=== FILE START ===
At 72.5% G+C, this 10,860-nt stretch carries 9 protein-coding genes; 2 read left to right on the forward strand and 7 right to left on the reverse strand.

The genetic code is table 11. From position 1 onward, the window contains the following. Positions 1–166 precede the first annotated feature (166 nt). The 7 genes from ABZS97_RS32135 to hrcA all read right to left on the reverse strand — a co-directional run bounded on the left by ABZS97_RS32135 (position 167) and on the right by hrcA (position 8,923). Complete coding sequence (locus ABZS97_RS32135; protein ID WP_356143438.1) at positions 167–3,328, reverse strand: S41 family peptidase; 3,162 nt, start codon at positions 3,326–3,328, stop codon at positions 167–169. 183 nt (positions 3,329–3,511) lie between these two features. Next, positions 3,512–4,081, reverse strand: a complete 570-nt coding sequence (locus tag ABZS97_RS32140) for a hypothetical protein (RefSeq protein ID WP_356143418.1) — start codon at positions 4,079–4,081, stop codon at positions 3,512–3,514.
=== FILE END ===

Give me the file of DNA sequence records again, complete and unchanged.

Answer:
At 72.5% G+C, this 10,860-nt stretch carries 9 protein-coding genes; 2 read left to right on the forward strand and 7 right to left on the reverse strand.

The genetic code is table 11. From position 1 onward, the window contains the following. Positions 1–166 precede the first annotated feature (166 nt). The 7 genes from ABZS97_RS32135 to hrcA all read right to left on the reverse strand — a co-directional run bounded on the left by ABZS97_RS32135 (position 167) and on the right by hrcA (position 8,923). Complete coding sequence (locus ABZS97_RS32135; protein ID WP_356143438.1) at positions 167–3,328, reverse strand: S41 family peptidase; 3,162 nt, start codon at positions 3,326–3,328, stop codon at positions 167–169. 183 nt (positions 3,329–3,511) lie between these two features. Next, positions 3,512–4,081, reverse strand: a complete 570-nt coding sequence (locus tag ABZS97_RS32140) for a hypothetical protein (RefSeq protein ID WP_356143418.1) — start codon at positions 4,079–4,081, stop codon at positions 3,512–3,514.